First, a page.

Solar panels placed on the roof of New Harbours generated enough electricity on Tuesday this week to power 345 homes in Gibraltar for a day, highlighting efforts to increase the Rock’s use of renewable energy.
At present wherever electricity is being used on the Rock, approximately 2% of it is generated by these solar panels during peak times.
This also translates to a reduction of 3,258 kg of carbon dioxide being released into the air.
The announcement was made at a press conference held by the Ministry for Environment and led by its Minister, Dr John Cortes, just as Main Street and surrounding areas endured a power cut.
The hour long power outage was caused by a cable overload in the old system that is currently being replaced, resulting in the system having to be reconfigured and backup emergency diesel generators being used in the meantime.
Dr Cortes was quick to stress that the outage was not related to the new power station.
The solar panels at New Harbours, known as Solar Plan One and generate 800kw, form one of the various schemes currently being set up by the Government.
Regarding the company who has installed the solar panels, Dr Cortes felt some misinformation needed to be cleared up.
“There has been some comments politically, particularly made by the Opposition spokesman for environment [GSD MP Trevor Hammond], that there was an irregularity that this project was allocated to a company which involved a person who has certain connections with one of the parties in Government,” he said.
He went on to explain why that was not correct, stating when he got into Government it stated it was looking at renewables as a source of energy, something that was not considered by previous administrations.
“When we made this statement the Government was approached by many companies who were interested in bringing renewals. These included solar power and there was four or more who wanted to make solar installations,” he said.
“We entertained every single one of them equally and they were all given the opportunity to make presentations. Only two then progressed to actually delivering it, the others fell by the wayside and never entered any formal discussions. The two were the current project and the eco wave project.”
“That eco wave company, which is not locally based, has never been criticised as to how it was awarded, but this one has been and I think that is unfair,” he added.
SOLAR PANEL ONE
The entire surface of the roof is being used for solar panels, with four different types of panels at various inclinations being used.
Divided into 16 zones there are as many converters feeding the generated electricity back into Gibraltar’s grid.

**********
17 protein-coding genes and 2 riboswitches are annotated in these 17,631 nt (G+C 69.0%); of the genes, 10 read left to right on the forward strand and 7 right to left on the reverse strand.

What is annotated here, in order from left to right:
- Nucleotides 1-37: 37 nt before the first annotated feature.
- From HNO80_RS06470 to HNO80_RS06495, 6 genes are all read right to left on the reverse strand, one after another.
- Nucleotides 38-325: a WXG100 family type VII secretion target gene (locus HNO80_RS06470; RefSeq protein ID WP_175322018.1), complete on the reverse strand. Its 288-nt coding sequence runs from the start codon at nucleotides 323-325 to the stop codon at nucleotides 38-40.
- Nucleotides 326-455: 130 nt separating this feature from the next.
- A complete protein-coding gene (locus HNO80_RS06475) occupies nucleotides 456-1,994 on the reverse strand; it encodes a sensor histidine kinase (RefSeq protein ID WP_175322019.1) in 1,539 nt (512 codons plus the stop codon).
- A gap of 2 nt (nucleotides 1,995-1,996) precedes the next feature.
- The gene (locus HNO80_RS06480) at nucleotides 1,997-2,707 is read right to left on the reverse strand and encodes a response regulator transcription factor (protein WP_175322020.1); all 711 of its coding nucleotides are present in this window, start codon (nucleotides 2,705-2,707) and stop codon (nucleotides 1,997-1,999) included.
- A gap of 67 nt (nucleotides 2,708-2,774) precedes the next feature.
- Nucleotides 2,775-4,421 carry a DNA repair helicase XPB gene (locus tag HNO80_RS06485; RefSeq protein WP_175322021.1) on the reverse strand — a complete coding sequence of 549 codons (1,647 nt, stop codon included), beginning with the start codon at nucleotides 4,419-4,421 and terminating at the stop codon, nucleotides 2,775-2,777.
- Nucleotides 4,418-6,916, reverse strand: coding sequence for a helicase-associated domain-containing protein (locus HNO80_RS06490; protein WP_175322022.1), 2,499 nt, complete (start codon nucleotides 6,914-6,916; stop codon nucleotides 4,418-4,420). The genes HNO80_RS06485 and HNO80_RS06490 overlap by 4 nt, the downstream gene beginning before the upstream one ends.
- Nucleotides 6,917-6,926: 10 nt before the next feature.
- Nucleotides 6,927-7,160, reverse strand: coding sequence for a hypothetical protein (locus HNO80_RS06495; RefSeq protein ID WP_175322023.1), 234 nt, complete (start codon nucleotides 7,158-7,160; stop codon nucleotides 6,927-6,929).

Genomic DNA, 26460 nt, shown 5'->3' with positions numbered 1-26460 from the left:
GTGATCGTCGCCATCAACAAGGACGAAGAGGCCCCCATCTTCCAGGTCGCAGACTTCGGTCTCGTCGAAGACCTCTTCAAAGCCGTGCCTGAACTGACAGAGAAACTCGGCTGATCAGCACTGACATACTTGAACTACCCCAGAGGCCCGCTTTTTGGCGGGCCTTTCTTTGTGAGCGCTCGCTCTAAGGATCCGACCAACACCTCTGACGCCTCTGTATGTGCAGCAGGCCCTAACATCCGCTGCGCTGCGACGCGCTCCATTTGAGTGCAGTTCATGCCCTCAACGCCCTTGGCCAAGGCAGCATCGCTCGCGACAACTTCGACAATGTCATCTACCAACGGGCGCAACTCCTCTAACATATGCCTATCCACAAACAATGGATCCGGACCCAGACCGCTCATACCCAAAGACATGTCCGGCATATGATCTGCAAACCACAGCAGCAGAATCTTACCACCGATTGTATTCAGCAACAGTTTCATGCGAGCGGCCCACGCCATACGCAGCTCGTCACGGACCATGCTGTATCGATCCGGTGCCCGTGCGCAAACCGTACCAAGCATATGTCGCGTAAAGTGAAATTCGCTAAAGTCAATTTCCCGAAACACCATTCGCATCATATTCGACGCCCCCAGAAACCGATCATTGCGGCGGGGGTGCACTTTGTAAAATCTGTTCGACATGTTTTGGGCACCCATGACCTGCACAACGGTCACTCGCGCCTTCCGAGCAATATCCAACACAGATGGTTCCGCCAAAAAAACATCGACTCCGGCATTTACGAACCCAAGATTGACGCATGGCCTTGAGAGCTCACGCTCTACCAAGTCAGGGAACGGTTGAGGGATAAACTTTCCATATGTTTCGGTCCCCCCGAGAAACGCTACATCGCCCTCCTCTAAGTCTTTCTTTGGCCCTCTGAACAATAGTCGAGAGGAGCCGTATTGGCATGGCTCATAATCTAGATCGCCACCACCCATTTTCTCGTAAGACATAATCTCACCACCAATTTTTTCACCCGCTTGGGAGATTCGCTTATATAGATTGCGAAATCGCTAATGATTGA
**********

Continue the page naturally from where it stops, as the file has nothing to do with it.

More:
“The policy is to continue to roll this out, we have a commitment to reach 20% of our power from renewable sources by next year and that commitment continues,” said Dr Cortes.
There will be 450kw generated from the rooftop of Europa Business Centre, 490kw from the Mid Harbours estate and 1,300kw from the top of the airport terminal. Combined with the New Harbours panels, that means a total of 3,040 kw.
“When we have three megawatts that are going to be generated when this project is finalised within the next few months, then it will be 7.1% of peak [consumption],” Dr Cortes said.
“That means we are already getting close to our 20% [in renewable energy] so I remain absolutely confident that we will make 20% next year as a minimum.”
Scaling up the figures using the information that power was generated for 345 homes on Tuesday, when renewables are at 20% of demand it would create enough power for approximately 6,900 homes.
“I am not going to be satisfied at 20%,” said Dr Cortes.
“The motion that all my colleagues in Parliament, and I use the word colleagues to include both sides in this context, supported last Friday [climate change emergency] was aimed at achieving carbon neutrality,” he added.
In the future, Dr Cortes will present a bill in Parliament which will allow people to get credit for power or solar power that they feed into the grid.
“This will be an incentive, if you have your own solar installation, you use it and any excess you have you feed into the grid and at the end of the year you get credit for those units,” said Dr Cortes.
“You are almost getting the same twice, because you are not spending the money on what you are consuming and you are getting a credit,” he added.
The Government also plans to expand solar panels to other buildings such as the new stadiums at Europa Point and Buffadero, Mount Alvernia and the University.
At present the panels installed to heat the water at GSLA and the hospital are generating enough power to provide 1/3 of this need. Thereby reducing the power needed to be taken from the grid for these facilities.
Addressing the suggestion that the water catchment area on the Eastside could be used for a solar panel farm, he said: “Two reasons, one is that the water catchment area is no longer water catchment it is a protected habitat under European law.”
“It is part of the special area of conservation under the European Union, it is an important habitat for plants and animals.”
“Our policy is not to rob Peter to pay Paul if I can use that and destroy a natural area which is a carbon sink that absorbs carbon dioxide in order to produce solar power.”
Secondly, he said that the Eastside, particularly when you get closer to the Rock, has limited exposure to sun and after 3pm even in the summer, it would be in the shade.
“We would not get the full amount and it would not be as sufficient,” he said.
In addition, he noted that potential rock falls in the area would damage the panels.
Addressing comments made by the Opposition, Dr Cortes stated he was an expert in lizards and likened the solar panels to lizards with regards to their behaviour and the sun.
“I can tell you now, I will make a political comment. I know more about this [solar energy] than Mr Trevor Hammond,” he said.
Pics by Johnny Bugeja